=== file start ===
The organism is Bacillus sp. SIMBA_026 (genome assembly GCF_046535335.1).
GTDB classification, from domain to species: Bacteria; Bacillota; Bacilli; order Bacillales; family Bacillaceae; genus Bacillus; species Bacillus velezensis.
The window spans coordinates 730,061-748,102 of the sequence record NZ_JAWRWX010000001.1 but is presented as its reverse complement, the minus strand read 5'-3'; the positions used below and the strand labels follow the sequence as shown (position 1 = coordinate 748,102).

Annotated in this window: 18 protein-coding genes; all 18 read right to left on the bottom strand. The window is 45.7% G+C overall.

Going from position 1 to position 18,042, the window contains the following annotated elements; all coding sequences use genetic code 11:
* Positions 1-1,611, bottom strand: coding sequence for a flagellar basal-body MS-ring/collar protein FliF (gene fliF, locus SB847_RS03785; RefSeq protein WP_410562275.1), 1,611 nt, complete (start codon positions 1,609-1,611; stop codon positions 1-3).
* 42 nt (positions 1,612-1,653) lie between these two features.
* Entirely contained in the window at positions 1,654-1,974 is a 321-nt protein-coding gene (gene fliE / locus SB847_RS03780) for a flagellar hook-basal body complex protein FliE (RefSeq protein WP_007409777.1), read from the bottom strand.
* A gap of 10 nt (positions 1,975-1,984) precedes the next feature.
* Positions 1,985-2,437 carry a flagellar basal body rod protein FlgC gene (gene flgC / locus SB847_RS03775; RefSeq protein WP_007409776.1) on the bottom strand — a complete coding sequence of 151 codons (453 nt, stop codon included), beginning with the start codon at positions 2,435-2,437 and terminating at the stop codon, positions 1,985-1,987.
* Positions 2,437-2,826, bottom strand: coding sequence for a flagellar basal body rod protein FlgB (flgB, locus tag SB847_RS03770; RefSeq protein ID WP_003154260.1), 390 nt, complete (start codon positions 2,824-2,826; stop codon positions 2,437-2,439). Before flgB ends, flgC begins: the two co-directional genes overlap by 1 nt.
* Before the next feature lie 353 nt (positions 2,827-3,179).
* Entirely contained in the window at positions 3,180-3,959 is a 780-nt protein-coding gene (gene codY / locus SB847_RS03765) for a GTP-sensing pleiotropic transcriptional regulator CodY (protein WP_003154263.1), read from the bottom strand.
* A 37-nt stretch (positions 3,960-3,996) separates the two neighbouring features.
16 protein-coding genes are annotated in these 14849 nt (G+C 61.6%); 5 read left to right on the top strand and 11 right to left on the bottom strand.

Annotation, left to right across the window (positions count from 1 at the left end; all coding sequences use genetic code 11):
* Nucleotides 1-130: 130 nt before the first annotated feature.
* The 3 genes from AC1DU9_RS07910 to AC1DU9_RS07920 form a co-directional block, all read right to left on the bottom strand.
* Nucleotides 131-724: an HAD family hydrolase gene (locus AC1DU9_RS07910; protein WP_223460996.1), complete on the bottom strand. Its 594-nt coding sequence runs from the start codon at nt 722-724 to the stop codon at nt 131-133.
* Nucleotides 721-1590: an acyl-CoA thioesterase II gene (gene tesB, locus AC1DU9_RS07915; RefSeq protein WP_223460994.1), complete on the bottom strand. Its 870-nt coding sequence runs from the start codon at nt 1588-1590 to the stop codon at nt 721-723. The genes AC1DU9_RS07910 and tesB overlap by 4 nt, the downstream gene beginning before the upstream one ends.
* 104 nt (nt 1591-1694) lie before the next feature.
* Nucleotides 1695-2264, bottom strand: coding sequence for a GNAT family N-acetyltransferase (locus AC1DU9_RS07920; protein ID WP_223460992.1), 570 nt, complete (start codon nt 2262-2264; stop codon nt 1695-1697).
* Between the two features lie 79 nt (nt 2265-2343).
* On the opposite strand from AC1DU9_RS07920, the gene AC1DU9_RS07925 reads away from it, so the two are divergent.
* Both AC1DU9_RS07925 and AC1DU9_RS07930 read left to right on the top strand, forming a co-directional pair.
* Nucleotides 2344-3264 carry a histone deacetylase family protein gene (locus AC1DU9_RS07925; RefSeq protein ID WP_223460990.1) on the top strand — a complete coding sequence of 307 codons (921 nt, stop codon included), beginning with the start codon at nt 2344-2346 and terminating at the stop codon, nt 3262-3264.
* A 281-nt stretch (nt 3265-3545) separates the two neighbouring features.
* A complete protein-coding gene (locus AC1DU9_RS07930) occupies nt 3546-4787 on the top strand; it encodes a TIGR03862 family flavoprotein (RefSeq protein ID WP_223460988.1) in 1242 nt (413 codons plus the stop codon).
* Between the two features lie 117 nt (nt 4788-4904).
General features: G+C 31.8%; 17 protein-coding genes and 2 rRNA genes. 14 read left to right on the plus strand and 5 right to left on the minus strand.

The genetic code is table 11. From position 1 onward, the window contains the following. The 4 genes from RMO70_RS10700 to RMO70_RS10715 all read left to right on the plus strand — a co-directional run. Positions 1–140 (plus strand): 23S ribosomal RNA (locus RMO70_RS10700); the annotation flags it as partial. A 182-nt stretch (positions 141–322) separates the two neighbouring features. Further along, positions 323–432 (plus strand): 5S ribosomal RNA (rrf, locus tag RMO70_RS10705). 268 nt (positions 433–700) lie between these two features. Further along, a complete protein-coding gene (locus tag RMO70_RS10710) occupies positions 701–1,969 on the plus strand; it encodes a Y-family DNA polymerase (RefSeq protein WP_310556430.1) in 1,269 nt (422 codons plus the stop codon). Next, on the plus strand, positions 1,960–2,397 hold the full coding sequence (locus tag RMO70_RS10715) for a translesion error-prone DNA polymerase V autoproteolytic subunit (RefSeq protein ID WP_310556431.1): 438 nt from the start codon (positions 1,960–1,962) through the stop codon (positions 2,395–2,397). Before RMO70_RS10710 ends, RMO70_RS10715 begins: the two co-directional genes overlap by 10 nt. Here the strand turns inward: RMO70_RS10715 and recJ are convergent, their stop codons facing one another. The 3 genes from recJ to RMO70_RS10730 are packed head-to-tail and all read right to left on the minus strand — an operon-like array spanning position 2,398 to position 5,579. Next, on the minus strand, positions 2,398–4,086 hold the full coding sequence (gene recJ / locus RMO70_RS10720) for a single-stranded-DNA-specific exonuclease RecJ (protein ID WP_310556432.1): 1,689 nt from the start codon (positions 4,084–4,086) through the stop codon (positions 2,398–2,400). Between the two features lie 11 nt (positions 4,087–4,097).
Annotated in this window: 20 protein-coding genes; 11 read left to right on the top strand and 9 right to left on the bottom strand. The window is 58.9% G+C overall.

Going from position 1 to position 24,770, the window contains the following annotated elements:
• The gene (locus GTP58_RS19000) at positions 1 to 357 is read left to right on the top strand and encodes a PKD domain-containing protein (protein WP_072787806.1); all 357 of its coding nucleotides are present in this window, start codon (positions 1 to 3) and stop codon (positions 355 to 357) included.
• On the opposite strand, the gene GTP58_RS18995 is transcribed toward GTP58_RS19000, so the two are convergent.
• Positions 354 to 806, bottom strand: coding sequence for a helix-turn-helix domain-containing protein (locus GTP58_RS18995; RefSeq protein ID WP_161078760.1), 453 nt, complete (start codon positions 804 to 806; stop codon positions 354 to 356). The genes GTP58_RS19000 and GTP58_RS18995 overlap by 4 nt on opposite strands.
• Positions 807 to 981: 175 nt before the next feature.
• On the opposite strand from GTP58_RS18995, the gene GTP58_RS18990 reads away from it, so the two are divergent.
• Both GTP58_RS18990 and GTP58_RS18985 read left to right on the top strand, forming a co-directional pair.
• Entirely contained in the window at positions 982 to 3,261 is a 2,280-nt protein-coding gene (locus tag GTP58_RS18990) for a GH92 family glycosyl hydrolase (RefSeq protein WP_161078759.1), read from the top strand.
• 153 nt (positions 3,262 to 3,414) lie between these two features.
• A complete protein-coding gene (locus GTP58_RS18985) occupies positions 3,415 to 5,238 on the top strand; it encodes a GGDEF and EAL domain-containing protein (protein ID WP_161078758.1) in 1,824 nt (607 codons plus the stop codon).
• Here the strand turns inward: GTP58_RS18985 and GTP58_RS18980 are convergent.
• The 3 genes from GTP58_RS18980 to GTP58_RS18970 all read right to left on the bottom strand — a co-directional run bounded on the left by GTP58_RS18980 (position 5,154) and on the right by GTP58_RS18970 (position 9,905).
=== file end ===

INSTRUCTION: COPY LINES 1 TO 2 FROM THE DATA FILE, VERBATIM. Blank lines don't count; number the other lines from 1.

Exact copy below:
The organism is Bacillus sp. SIMBA_026 (genome assembly GCF_046535335.1).
GTDB classification, from domain to species: Bacteria; Bacillota; Bacilli; order Bacillales; family Bacillaceae; genus Bacillus; species Bacillus velezensis.